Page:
Renault Clio dCi 90

8 Oct, 2012 6:00pm Jack Rix

We put the new three-cylinder diesel Clio through its paces

Verdict

4
With sales figures in Europe not looking too rosy, the pressure was on for Renault to deliver with the Clio, and it has. The thoughtful design combines practicality and flair, inside and out, while the huge range of personalisation should be a useful money-spinner. Although pricier than the petrol options, the diesel engine is incredibly efficient and refined, giving the car a grown-up feel. Our main criticism is that it could be more exciting to drive, but then there’s still the Renaultsport version to come…

We’ve already driven the new Clio with Renault’s headline-grabbing 89bhp 0.9 TCe three-cylinder petrol engine, but there’s an efficient new diesel engine, too.

The 89bhp 1.5 dCi unit returns 83.1mpg and 90g/km of CO2 as driven here, but for an extra £250 Renault will add low resistance tyres, longer gear ratios and a lighter plastic boot surround, which cuts consumption to a scarcely believable 88.3mpg and 83g/km.

With figures like that you might expect lacklustre performance and compromised refinement, but that couldn’t be further form the truth. The engine pulls smoothly right from the off, and while performance isn’t exactly punchy, there’s enough torque to slot it in a high gear and waft along serenely, or overtake slower traffic with ease.

Push it hard and the 1.5 dCi doesn’t have the fizz and exuberance of the 0.9 TCe, but it compensates with superb refinement. Even at motorway speeds, a faint hum from under the bonnet and a distant rustle of the wind around the wing mirrors is all you can hear. And let’s not forget, although is costs around £1,100 more, it returns over 20mpg more than the 0.9 TCe, which will make a significant dent in your fuel bills.

We’ll have to wait until next summer, when the Renaultsport 200 Turbo goes on sale, to find out what this new Clio is really capable of on the road, but the signs so far are encouraging. A quicker steering ratio (2.71 turns lock to lock) and an average weight loss of 100kg across the range compared to its predecessor has improved the Clio’s agility slightly, while a 34mm wider track at the front and back, plus a 14mm extended wheelbase mean it feels planted, rather than playful, around corners.

The suspension has been set up with comfort in mind, so the car glides over expansion joints in the road and floats over crests. It also means there’s a fair amount of body roll in the corners. The soft setup could be a smart move from Renault, because it gives the car a grown-up feel overall, and with more and more families downsizing and demanding more from their smaller cars, that could be a crucial part of its appeal.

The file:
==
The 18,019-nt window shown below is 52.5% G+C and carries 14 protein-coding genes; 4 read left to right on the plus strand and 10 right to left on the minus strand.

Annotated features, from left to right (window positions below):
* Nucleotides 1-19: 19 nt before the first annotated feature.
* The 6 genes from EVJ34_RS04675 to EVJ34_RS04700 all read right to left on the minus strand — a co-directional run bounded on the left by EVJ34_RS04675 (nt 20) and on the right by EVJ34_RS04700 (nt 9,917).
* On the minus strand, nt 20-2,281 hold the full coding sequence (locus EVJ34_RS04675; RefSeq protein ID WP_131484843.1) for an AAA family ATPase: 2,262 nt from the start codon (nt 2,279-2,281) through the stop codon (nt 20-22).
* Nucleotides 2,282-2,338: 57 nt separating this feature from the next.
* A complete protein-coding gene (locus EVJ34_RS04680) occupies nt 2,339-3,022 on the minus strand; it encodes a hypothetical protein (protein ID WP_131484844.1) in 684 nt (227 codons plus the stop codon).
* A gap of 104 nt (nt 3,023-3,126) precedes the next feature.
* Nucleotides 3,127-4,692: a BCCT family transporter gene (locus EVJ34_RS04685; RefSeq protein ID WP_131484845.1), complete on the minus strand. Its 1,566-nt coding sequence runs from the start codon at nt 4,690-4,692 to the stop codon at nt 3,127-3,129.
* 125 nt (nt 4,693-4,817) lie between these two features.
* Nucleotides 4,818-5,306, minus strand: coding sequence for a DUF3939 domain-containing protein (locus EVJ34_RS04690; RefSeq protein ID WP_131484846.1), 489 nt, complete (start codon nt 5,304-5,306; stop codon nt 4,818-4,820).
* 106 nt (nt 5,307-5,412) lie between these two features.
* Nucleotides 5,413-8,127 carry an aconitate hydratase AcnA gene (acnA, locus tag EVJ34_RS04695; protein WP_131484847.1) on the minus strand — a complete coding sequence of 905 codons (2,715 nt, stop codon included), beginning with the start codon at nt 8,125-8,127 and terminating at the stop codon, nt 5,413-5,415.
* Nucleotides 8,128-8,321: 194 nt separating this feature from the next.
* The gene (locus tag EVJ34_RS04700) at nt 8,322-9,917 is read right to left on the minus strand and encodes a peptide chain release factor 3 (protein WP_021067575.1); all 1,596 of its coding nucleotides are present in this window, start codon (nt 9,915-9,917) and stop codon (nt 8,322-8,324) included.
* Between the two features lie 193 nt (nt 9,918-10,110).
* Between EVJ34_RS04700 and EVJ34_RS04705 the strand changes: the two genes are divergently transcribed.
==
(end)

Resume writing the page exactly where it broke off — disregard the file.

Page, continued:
If that doesn’t seduce customers, there’s a good chance the styling will. OK, so the jumbo-sized lozenge badge on the nose is a little over the top, but overall it’s a taught, cohesive design with just the right amount of flair. The LED lights integrated into the front grille, for example, are totally unique, while the decision to offer the Clio only as a five door, but hide the rear handle for a sportier look, appears to have paid off, too.

On the inside, a greater range of adjustment for the driver’s seat and steering wheel, make the perfect position easy to find, while the boot has grown by 12-litre to 300-litres – or 1,146-litres with the 60/40 split rear seats folded flat.

There’s a new eye-catching new design for the dash too, with a simplified centre stack based around a seven-inch touchscreen (standard on Dynamique and Dynamique S models). Our Dynamique S test car featured swathes of gloss black trim, and a red dashboard to match the bright red paint job – just one of whole host of personalisation packs available, which include painted wheels, multi-coloured trim and decals for the bodywork.

Pay an extra £450 and you can equip the seven-inch display with R-Link software (not fitted to our test car), which as well as the usual sat-nav, stereo and telephone functions, can download apps from Renault’s very own app store. One of these apps even allows you to pump four sporty engine sounds through the car’s speakers in sync with the throttle. It sounds like a gimmick but it’s a great idea, and could add that extra dash of excitement this car needs.

Disqus - noscript

If they put the 1.6 DCI 130PS engine in this, I may consider it for my next car.